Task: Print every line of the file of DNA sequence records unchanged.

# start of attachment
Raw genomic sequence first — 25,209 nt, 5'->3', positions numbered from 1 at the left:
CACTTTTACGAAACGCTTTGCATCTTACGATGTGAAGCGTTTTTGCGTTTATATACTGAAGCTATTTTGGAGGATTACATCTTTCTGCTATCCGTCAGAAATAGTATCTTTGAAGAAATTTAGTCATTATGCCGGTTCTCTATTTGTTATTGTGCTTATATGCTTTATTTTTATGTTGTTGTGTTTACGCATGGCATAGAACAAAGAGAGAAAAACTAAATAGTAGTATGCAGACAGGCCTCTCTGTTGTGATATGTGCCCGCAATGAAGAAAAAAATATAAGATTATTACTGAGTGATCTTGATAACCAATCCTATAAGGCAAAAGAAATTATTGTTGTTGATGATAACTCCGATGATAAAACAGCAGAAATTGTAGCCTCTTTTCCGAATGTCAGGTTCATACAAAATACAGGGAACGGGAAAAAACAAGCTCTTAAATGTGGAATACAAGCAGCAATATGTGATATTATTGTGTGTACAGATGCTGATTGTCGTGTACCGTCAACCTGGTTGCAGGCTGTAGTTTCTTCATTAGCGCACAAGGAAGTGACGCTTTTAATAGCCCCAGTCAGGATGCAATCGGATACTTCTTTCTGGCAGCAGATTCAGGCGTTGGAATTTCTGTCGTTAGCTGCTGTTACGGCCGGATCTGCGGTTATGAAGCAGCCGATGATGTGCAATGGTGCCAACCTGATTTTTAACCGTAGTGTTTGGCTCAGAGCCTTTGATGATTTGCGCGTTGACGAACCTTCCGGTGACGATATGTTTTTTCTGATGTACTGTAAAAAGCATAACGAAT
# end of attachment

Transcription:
Raw genomic sequence first — 25,209 nt, 5'->3', positions numbered from 1 at the left:
CACTTTTACGAAACGCTTTGCATCTTACGATGTGAAGCGTTTTTGCGTTTATATACTGAAGCTATTTTGGAGGATTACATCTTTCTGCTATCCGTCAGAAATAGTATCTTTGAAGAAATTTAGTCATTATGCCGGTTCTCTATTTGTTATTGTGCTTATATGCTTTATTTTTATGTTGTTGTGTTTACGCATGGCATAGAACAAAGAGAGAAAAACTAAATAGTAGTATGCAGACAGGCCTCTCTGTTGTGATATGTGCCCGCAATGAAGAAAAAAATATAAGATTATTACTGAGTGATCTTGATAACCAATCCTATAAGGCAAAAGAAATTATTGTTGTTGATGATAACTCCGATGATAAAACAGCAGAAATTGTAGCCTCTTTTCCGAATGTCAGGTTCATACAAAATACAGGGAACGGGAAAAAACAAGCTCTTAAATGTGGAATACAAGCAGCAATATGTGATATTATTGTGTGTACAGATGCTGATTGTCGTGTACCGTCAACCTGGTTGCAGGCTGTAGTTTCTTCATTAGCGCACAAGGAAGTGACGCTTTTAATAGCCCCAGTCAGGATGCAATCGGATACTTCTTTCTGGCAGCAGATTCAGGCGTTGGAATTTCTGTCGTTAGCTGCTGTTACGGCCGGATCTGCGGTTATGAAGCAGCCGATGATGTGCAATGGTGCCAACCTGATTTTTAACCGTAGTGTTTGGCTCAGAGCCTTTGATGATTTGCGCGTTGACGAACCTTCCGGTGACGATATGTTTTTTCTGATGTACTGTAAAAAGCATAACGAAT